NEW YORK (GenomeWeb) – A new Cell Reports study suggests the brown bear's transition from fat storage in summer to energy conservation over winter involves changes to gut microbial communities that coincide with metabolic shifts in these the periods.
The researchers analyzed gut microbial community membership and blood metabolite profiles in more than a dozen free-ranging Eurasian brown bears during hibernation in February and March and active phases after the bears roused in June, uncovering lower-than-usual microbial diversity in hibernation when energy conservation is imperative.
When the team used gut microbes from hibernating bears to colonize the guts of germ-free mice, it saw metabolic features reminiscent of those in blood samples from over-wintering bears. On the other hand, the brown bear's summer microbes produced plump, but glucose-tolerant mice.
"The restructuring of the microbiota into a more avid energy harvester during summer, which potentially contributes to the increased adiposity gain without impairing glucose metabolism, is quite striking," corresponding author Fredrik Bäckhed, a molecular and clinical medicine researcher affiliated with the University of Gothenburg and the University of Copenhagen, said in a statement.
When brown bears wake from their winter's hibernation each spring, they spend much of the following summer bulking up so they are burly enough to survive hibernation in a decreased metabolic state over roughly half the year. This not-inconsequential annual weight gain does not seem to cause the same sorts of metabolic problems obese humans often face, the team noted, prompting interest in the brown bear's secret to metabolic health.
"[T]he brown bear may constitute a model for healthy obesity and studying hibernation might be a promising approach to develop novel therapies for obesity," Bäckhed and co-authors wrote.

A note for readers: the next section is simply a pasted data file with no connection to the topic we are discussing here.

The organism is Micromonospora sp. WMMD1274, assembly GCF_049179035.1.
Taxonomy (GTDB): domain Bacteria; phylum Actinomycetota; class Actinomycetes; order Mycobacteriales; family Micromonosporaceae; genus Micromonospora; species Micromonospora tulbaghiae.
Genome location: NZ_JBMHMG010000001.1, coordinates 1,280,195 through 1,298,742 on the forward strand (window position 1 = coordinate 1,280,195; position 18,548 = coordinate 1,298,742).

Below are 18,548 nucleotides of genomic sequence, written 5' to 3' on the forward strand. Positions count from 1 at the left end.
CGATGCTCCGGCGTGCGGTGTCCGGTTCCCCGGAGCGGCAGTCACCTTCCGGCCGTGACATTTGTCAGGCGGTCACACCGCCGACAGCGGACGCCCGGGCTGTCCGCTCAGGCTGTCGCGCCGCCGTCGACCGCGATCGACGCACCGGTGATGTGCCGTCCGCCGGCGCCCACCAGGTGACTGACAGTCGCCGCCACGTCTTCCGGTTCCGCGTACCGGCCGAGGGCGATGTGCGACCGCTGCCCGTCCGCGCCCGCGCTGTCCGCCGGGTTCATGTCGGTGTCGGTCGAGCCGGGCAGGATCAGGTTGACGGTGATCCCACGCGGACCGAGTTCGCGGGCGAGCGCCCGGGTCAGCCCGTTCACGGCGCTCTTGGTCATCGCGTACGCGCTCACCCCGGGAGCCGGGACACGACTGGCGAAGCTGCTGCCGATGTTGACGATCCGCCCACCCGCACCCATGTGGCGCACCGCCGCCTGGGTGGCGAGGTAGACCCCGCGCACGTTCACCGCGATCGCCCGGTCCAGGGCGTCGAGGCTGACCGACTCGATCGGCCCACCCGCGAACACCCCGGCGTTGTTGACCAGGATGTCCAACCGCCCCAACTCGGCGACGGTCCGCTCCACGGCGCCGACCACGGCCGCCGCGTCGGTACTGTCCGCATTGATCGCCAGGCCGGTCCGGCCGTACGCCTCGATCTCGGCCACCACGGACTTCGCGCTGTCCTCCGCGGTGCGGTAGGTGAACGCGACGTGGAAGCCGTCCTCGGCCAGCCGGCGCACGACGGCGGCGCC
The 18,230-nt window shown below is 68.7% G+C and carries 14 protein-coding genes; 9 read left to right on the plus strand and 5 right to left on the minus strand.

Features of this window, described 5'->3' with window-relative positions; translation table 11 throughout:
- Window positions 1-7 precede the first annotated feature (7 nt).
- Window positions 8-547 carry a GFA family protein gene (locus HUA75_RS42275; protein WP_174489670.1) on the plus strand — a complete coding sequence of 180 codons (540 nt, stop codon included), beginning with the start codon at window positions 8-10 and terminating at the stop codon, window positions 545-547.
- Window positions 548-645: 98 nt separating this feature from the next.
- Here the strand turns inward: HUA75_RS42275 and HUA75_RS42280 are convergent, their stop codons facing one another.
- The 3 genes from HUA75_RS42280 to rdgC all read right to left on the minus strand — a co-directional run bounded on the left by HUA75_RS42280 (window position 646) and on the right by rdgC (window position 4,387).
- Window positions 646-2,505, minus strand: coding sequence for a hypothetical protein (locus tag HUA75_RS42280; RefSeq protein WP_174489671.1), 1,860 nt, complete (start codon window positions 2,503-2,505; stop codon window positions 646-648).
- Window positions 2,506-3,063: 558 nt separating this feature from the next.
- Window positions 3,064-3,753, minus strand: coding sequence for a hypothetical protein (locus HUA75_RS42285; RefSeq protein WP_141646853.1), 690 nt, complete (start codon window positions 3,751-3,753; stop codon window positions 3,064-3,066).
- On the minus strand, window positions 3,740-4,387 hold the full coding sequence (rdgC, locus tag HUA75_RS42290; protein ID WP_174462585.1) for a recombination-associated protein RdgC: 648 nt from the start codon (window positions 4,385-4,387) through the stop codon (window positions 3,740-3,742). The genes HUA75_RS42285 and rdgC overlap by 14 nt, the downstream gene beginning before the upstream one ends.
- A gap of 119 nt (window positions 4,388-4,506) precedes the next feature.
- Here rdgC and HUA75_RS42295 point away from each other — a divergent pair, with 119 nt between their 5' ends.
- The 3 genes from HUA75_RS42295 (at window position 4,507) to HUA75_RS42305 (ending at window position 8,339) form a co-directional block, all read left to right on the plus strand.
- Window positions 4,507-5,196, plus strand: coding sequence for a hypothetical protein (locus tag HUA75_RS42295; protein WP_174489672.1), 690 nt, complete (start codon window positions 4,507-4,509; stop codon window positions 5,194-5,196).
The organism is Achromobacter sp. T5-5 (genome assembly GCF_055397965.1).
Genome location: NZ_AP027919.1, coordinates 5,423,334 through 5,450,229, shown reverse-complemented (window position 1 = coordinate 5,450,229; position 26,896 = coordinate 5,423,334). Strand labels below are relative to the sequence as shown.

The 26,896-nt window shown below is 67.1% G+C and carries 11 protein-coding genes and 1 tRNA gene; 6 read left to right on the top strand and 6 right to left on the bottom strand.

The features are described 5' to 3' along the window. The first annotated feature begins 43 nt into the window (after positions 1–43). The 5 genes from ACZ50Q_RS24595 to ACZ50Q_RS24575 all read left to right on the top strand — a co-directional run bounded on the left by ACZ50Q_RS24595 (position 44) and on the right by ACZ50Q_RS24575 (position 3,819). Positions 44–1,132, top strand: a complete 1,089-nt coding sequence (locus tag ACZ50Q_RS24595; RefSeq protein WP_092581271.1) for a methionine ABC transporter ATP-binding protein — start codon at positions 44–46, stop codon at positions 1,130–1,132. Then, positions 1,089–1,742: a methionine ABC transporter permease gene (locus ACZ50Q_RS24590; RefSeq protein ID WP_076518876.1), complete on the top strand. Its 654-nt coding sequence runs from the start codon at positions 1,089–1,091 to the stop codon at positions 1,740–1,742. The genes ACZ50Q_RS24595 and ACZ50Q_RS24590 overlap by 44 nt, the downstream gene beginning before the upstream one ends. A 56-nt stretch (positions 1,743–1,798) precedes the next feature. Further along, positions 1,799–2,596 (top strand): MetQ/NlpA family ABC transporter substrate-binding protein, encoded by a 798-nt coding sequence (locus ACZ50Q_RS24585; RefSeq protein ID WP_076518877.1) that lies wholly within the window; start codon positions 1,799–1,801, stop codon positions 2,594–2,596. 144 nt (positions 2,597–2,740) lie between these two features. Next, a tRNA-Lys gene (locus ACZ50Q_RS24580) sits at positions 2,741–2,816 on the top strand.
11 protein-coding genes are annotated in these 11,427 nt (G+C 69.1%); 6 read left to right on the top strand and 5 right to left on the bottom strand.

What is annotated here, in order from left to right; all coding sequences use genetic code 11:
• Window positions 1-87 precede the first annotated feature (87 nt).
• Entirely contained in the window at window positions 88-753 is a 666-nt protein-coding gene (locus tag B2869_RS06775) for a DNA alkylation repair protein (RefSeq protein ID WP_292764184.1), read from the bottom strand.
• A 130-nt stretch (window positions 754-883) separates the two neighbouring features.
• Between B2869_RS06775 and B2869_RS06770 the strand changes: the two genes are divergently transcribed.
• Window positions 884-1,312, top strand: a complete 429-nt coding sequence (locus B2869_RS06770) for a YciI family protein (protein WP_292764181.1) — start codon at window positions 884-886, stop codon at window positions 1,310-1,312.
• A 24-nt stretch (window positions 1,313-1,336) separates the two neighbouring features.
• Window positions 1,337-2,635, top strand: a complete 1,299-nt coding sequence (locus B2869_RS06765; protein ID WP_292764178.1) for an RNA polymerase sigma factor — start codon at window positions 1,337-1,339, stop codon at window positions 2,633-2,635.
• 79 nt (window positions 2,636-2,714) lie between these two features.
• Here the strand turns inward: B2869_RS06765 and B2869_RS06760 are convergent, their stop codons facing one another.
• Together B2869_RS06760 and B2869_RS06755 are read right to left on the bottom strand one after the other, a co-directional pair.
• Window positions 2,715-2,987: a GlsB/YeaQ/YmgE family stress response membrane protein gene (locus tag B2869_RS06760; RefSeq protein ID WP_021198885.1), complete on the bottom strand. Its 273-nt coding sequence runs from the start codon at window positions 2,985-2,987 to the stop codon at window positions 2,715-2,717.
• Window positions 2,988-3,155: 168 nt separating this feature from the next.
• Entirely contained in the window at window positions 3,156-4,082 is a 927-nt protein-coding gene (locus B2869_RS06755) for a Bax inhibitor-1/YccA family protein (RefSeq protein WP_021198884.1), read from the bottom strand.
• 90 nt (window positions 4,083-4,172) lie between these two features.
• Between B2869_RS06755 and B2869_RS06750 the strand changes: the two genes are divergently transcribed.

As part of the Scandinavian Brown Bear Research Project, the researchers used the Illumina MiSeq to do 16S rRNA sequencing on fecal DNA collected from 16 hibernating brown bears during February through March and from active brown bears a few months later.
Among the two-dozen bacterial phyla found in the brown bear stool samples, the team saw a preponderance of Actinobacteria, Proteobacteria, and Firmicutes in samples from active brown bears.
The brown bear gut microbiome contained fewer and less varied bacterial representatives during hibernation, with especially pronounced dips in Firmicutes and Actinobacteria bacteria, the researchers reported. On the other hand, levels of Bacteroidetes such as Bacteroides fragilis notched up in brown bears in this inactive state.
Overall, the investigators picked up significant shifts for microbes from 199 operational taxonomic units during the winter to summer transition. Almost 4,500 OTUs were identified across all of the brown bear gut microbial communities.
Along with microbial composition changes, the analysis highlighted broader season-related alterations in the bears' biology, namely a jump in blood levels of free cholesterol, triglycerides, and other lipids in the winter, when hibernating bears use lipolysis to tap stored fat for energy.
The presence of compounds produced by mitochondrial fatty acid oxidation also edged up in winter, the researchers found. In contrast, active summer bears had higher blood levels of metabolites associated with amino acid oxidation, glucose use and generation, lipid uptake, and red blood cell breakdown.
The team was able to reproduce some of the same metabolic features in germ-free mice transplanted with brown bear's summer or winter gut microbes and fed similar diets. For example, mice colonized with summer brown bear gut microbes ended the experiment heavier, with more robust fat stores, but no obvious signs of glucose intolerance.
In these mice, "summer microbiota promoted adiposity without impairing glucose tolerance," the study's authors wrote, "suggesting that seasonal variation in the microbiota may contribute to host energy metabolism in the hibernating brown bear."
Still, the work is still "very basic science," according to Bäckhed, meaning there's no quick fix for humans who want to gorge like summer bears without consequence. He and his colleagues also emphasized the need to verify their findings in captive brown bears with documented diet patterns.